We quickly got settled onto the lawn mid-way up on Mike’s side with a small group. Another stand out memory came next when at the beginning of "Tube," a guy a few feet away began jumping up and down and screaming in delight. I had no idea what song it was, but that guy sure as heck knew a rarity when he encountered one. The rest of the first set is as picture perfect a setlist as you can get from that era. Everything was extremely well played with the Slave a particular highlight. Trey’s guitar seemed to build into this morphing, liquid wall of sound before our eyes.
A friend in our small group had access to people in the pavilion so we’d try and get closer if we could. We all got stubbed down during the opening "AC/DC Bag." I can’t recall exactly how close, but probably around 12th row close to the center. It was the closest I had yet been to the stage in a big venue which helped make things even more impactful. We settled into our seats just before "Lizards" began which was just exactly perfect. But the real fireworks began with the "Mike’s Song." I can only recall so much at the time, but I do remember that this version felt BIG. That certainly translates to tape where it has to be one of the top second jams in "Mike’s" alongside some of the famous December '95 and Gorge '98 versions. It’s arguably the most cosmic version they’ve played to date. The whole band is reaching and searching for something else out there.
And then it eased its way into a gorgeous "Lifeboy." I had never heard this song before, but was entranced. I clearly remember feeling in the back of my mind that there were long-armed monkeys gently swaying between chandeliers up in the rafters in time to the music---and all while sober! The "Weekpaug" that came next was its usual solid self, but more unique fun was in store.
As "Weekapaug" began to wind down, Page came out with, well, something. 17-year-old me had never seen a Theremin before, but I did know "Somewhere Over the Rainbow." Odd quirky Phish is always good Phish and this was no exception. But the stage was also shuffling around behind Page. And then acoustic instruments came onstage. Now *this* seemed special. As they began to sit and play, it felt like we were all being privileged to such a treat. Yes, they had done it before (and would do it again that tour), but not many of us knew about that in the moment. The acoustic music sounded and felt wonderful. Like a gentle breeze of fresh air. It also enhanced the connection between the audience and the band to do something so intimate in nature.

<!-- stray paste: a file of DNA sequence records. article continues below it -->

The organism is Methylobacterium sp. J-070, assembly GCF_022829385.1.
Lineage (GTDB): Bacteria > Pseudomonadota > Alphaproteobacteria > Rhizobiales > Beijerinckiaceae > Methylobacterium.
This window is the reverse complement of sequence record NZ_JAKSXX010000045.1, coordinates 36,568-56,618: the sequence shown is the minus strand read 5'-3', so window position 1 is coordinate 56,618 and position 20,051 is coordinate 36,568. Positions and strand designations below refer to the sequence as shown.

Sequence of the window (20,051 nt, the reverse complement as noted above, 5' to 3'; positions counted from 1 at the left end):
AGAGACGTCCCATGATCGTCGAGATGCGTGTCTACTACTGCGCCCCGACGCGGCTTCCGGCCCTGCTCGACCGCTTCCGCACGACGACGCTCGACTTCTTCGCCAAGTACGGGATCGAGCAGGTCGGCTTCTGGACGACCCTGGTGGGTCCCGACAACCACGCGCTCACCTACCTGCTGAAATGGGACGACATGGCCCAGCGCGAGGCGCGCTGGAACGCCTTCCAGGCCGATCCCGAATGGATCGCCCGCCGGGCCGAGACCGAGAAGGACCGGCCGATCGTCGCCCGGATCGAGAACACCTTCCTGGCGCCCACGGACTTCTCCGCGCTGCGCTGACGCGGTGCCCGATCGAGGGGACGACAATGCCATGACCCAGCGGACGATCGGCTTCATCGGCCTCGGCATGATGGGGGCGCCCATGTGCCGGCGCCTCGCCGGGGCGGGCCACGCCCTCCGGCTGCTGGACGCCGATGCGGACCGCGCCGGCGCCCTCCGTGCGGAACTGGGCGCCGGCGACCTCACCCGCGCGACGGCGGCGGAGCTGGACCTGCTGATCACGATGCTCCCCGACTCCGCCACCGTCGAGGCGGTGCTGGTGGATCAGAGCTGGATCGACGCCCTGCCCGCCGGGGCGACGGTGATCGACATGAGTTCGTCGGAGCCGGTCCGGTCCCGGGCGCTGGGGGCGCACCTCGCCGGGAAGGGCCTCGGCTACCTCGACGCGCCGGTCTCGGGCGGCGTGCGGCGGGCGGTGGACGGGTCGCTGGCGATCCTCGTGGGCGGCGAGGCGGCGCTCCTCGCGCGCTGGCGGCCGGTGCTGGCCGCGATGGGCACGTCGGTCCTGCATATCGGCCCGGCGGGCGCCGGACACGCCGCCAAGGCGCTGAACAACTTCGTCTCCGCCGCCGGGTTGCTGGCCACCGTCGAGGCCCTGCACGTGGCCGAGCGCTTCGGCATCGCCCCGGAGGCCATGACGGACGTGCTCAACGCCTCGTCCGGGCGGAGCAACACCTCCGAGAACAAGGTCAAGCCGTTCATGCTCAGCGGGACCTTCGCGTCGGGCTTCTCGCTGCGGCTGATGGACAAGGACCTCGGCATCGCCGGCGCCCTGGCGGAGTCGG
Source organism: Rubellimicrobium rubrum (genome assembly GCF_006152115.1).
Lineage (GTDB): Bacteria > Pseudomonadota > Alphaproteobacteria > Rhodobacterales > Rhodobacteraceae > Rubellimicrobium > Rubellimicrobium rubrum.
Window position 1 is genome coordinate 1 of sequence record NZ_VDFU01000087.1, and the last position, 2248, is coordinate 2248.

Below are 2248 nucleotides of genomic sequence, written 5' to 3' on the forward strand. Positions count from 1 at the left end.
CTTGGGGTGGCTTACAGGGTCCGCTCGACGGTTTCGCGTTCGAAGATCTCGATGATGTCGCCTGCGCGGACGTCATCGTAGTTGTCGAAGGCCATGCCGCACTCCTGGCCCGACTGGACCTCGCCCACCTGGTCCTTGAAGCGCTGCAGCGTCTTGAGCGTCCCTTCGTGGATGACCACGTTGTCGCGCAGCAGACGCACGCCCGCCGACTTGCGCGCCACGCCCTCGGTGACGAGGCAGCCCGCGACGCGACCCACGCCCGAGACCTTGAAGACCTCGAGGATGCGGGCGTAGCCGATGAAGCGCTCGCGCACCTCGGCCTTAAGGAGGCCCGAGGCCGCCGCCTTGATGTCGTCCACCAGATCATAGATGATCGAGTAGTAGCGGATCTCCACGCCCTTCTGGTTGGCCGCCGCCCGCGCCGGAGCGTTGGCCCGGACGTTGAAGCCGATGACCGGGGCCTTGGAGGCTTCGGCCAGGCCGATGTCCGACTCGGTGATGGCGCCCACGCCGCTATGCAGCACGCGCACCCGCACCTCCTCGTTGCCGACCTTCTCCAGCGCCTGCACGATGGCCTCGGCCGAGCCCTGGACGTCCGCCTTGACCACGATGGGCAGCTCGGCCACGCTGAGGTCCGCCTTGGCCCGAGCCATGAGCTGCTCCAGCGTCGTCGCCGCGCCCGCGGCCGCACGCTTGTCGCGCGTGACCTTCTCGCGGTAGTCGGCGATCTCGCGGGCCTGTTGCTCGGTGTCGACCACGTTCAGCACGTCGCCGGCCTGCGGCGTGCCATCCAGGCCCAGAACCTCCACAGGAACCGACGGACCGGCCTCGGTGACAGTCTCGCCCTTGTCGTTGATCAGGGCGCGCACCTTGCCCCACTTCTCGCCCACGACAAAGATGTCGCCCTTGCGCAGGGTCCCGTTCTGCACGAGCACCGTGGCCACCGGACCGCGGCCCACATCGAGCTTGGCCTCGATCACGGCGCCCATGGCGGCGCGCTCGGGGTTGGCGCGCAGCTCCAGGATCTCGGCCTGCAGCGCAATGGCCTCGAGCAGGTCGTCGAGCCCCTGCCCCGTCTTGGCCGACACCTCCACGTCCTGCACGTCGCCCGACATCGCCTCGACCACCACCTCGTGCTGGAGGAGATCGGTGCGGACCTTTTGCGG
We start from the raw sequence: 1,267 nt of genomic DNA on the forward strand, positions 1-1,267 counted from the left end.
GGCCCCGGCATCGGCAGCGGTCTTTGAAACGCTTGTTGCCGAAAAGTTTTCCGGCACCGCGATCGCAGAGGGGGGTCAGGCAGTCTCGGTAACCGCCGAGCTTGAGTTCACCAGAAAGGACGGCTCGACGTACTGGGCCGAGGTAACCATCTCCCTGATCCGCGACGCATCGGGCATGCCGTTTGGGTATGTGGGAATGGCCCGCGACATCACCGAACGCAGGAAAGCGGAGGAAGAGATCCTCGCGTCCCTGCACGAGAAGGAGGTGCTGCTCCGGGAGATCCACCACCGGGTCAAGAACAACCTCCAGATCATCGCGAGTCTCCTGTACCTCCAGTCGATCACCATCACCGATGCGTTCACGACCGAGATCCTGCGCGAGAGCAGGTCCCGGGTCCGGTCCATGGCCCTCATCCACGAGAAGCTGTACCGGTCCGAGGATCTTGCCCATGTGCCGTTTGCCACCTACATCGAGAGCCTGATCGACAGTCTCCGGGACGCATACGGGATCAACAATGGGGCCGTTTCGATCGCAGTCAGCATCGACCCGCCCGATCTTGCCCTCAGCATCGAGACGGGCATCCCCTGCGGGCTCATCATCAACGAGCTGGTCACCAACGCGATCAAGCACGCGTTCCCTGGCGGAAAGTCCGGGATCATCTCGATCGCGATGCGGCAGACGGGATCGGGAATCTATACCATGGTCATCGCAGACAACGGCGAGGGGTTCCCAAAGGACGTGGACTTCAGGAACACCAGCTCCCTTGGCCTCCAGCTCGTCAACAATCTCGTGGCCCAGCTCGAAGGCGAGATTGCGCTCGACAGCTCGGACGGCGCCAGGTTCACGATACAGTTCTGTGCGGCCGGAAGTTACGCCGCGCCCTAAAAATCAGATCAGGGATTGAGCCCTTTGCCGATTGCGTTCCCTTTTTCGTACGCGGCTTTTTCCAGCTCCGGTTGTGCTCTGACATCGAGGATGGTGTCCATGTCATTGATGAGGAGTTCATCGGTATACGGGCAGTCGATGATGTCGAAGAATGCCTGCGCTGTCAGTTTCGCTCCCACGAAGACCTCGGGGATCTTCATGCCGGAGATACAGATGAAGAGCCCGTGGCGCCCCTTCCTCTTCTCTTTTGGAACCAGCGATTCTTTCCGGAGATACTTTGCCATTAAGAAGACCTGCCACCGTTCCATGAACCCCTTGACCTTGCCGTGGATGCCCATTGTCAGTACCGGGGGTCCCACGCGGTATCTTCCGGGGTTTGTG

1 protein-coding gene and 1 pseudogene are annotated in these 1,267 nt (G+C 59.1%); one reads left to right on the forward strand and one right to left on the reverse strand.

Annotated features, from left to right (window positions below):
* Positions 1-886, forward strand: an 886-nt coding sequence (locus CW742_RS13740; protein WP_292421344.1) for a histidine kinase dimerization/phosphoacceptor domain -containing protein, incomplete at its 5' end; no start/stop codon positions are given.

It was back to business with a strong "Bowie" to close out the set. They came out for the encore with pristine versions of "Sleeping Monkey" and "Rocky Top." It was during "Rocky Top" where I started to get the sense that this was beginning to feel like a second home for me.
Little did I know just how much that feeling would grow over the next 25+ years. We’ve all been swimming alongside each other in this very real thing for decades. As the band has aged, so have we. As the music has evolved, so have we. And we all do it together in our own unique ways that become part of the fabric in this ever-expanding tapestry.
Thank you for the memories, Phish! It’s always wonderful to access our own time machines.